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Updated: Tue, 03 Dec 2013 14:31:40 GMT | By CBC News, cbc.ca

Conservative MP Michael Chong makes bid to fix Parliament

Conservative MP Michael Chong speaks to reporters in the foyer of the House of Commons following question period on Parliament Hill in Ottawa on Sept. 20, 2010. Sean Kilpatrick/Canadian Press

Conservative MP Michael Chong speaks to reporters in the foyer of the House of Commons following question period on Parliament Hill in Ottawa on Sept. 20, 2010. Sean Kilpatrick/Canadian Press

Conservative MP Michael Chong today tabled the proposed reform act, a private member's bill intended to restore a system of checks and balances that would shift some power away from party leaders towards members of Parliament and their party caucuses.

"The reform act is an effort to strengthen Canada's democratic institutions by restoring power and the role of elected members of Parliament in the House of Commons," Chong told reporters in Ottawa on Tuesday morning.

Under this bill, Chong said, MPs would be able to better represent the people who voted for them.

For instance, if an MP had a disagreement about a particular issue or bill before the House, this bill would empower the MP "to vote against the bill and in favour of their constituents without a high chance of being expulsed from caucus," Chong said.

The reform act would have three main focuses: 

- Restoring local control over party nominations.

- Strengthening caucuses as decision-making bodies.

- Reinforcing the accountability of party leaders to their caucuses.

While the bill does grant caucus the power to trigger a leadership review, Chong noted it also grants local riding associations the power to approve the party candidate.

"MPs are going to be careful in exercising the review power that they have of the party leader because they will have to be accountable to the local riding association," Chong said.

The Conservative MP cautioned that under his bill, the prime minister and party leaders would still remain immensely powerful, just not "all powerful."

Chong said the reform act proposals would "reinforce the principle of responsible government, it would make the executive more accountable to the legislature and ensure that party leaders would maintain the confidence of their caucuses."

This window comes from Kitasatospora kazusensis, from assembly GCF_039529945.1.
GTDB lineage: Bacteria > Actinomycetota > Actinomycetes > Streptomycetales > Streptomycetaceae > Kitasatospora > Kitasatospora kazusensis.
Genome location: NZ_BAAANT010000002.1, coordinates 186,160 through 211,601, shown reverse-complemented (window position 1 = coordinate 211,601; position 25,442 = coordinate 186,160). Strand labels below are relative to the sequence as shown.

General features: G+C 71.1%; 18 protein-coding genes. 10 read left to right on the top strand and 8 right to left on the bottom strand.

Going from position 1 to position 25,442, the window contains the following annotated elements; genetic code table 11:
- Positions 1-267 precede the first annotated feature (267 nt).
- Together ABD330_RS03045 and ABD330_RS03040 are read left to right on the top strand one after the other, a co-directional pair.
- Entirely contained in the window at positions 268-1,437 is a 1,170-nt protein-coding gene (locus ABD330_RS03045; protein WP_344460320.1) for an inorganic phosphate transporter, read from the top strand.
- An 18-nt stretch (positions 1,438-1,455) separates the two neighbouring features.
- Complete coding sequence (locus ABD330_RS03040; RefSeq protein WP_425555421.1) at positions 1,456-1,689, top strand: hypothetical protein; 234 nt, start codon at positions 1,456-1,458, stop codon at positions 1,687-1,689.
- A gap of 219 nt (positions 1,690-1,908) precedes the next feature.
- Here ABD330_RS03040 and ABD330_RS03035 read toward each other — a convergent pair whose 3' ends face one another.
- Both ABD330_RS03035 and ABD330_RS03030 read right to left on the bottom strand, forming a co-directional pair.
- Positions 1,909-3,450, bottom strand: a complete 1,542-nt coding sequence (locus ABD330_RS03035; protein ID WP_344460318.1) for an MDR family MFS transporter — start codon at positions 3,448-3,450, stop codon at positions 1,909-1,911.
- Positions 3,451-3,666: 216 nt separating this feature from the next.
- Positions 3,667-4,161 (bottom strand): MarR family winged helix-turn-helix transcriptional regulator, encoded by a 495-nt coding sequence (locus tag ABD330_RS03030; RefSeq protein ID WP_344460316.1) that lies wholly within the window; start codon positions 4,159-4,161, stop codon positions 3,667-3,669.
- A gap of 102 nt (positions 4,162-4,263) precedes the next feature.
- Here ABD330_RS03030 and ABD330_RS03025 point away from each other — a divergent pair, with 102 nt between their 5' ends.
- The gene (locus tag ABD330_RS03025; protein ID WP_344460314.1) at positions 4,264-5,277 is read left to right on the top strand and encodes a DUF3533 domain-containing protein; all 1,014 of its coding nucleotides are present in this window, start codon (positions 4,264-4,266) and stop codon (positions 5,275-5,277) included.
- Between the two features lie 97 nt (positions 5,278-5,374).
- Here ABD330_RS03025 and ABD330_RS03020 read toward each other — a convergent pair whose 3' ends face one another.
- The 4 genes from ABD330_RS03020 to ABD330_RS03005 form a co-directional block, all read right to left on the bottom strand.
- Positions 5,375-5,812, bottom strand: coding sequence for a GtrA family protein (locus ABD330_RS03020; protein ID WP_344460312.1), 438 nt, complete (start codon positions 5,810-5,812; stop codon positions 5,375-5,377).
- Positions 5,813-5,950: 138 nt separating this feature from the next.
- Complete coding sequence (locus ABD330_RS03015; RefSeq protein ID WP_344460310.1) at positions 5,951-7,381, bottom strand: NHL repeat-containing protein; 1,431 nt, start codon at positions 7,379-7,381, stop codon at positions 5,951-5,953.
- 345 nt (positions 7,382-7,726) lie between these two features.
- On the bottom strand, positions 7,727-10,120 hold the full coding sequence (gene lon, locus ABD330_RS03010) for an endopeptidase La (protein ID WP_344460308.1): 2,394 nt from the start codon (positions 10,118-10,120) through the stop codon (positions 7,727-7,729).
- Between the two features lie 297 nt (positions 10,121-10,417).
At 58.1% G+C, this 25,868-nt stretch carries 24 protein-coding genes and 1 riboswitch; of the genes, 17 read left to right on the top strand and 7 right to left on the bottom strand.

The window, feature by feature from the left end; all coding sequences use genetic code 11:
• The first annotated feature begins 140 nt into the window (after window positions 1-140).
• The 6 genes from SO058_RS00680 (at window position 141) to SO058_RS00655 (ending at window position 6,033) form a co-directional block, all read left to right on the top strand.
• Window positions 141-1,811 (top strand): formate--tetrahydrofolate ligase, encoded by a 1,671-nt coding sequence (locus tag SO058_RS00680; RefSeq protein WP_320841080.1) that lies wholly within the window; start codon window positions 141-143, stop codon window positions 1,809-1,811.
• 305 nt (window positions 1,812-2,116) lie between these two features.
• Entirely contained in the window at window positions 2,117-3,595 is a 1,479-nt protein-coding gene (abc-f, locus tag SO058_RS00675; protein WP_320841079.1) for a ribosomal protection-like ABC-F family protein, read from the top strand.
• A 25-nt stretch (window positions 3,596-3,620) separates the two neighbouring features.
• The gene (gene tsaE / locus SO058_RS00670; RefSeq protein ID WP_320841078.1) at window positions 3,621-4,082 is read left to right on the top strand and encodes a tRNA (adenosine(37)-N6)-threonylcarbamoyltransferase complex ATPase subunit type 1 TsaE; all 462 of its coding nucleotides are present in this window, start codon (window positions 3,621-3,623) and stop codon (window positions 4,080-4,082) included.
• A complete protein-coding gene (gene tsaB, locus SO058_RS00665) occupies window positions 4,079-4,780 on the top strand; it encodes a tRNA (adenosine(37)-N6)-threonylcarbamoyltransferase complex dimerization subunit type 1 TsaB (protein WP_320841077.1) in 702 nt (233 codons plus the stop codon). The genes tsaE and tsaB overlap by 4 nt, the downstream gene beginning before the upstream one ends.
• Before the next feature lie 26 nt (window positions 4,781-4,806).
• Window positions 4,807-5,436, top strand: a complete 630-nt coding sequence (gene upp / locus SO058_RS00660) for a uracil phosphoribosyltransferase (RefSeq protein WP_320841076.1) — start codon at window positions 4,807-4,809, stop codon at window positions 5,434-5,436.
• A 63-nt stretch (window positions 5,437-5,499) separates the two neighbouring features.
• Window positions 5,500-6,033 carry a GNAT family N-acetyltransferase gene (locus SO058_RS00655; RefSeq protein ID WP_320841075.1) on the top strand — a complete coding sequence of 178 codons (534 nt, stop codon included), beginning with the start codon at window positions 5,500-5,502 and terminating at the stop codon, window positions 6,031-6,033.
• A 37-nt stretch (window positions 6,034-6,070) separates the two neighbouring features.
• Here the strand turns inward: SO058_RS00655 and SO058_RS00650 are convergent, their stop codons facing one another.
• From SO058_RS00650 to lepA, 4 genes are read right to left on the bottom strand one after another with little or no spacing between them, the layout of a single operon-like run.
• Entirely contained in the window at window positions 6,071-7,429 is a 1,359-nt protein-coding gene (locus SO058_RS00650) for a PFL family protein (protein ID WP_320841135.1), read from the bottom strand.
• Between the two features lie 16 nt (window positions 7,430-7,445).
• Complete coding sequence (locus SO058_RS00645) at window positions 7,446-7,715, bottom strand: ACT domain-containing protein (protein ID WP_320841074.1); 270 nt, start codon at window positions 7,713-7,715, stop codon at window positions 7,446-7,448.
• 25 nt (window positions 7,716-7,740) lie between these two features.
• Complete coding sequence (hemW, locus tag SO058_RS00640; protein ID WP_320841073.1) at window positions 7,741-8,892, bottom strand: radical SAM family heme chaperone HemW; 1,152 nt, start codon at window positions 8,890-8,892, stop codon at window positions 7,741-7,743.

Bipartisan support

Chong who has long been an advocate of democratic reform has given much thought to his private member's bill, which he said has been in the making for years.

While private member's bills do not always receive the support needed to become law, the initial reaction to Chong's bill has been positive both inside the Commons and out.

CBC News has learned that former Progressive Conservative prime minister Joe Clark is publicly endorsing Chong's bill and calling on people in his political circle to contact their MPs.

"This is a very important initiative, which deserves all-party support. Please contact the MPs you know," Clark said in an email.

Clark's support was precipitated by an email from Paul Heinbecker, a retired Canadian diplomat, who urged Clark and others to support Chong's bill "to free MPs from excessive control by the Prime Minister's Office."

Inside the Commons, the bill was immediately seconded by James Rajotte, the Conservative MP for Edmonton–Leduc and chair of the commons finance committee. 

Conservative MPs Stella Ambler, Larry Miller and Kyle Seeback, and Conservative Senator Hugh Segal have come out in favour of the bill. Green Party Leader Elizabeth May and Independent MPs Bruce Hyer and Dean Del Mastro have also said they will back the Conservative bill.

Liberal Leader Justin Trudeau said he agreed with the bill's overall goals.

"We are open to any and all discussions on democratic reform and I agree with this bill’s broad objectives. We believe MPs should be their community's voice in Ottawa, not the prime minister's voice in their community," Trudeau said in a written statement.

Trudeau has promised he will hold open nominations in all ridings for the next federal election.

The federal Liberals have invited Chong to make a presentation about his bill to the Liberal caucus later this week.​

Chong's bill would amend two acts of Parliament: the Canada Elections Act and the Parliament of Canada Act but would not come into force until after the next federal election.

The Opposition New Democrats will respond to Chong's private member's bill at 1:45 p.m. ET today.

You can read the text of Chong's bill here:

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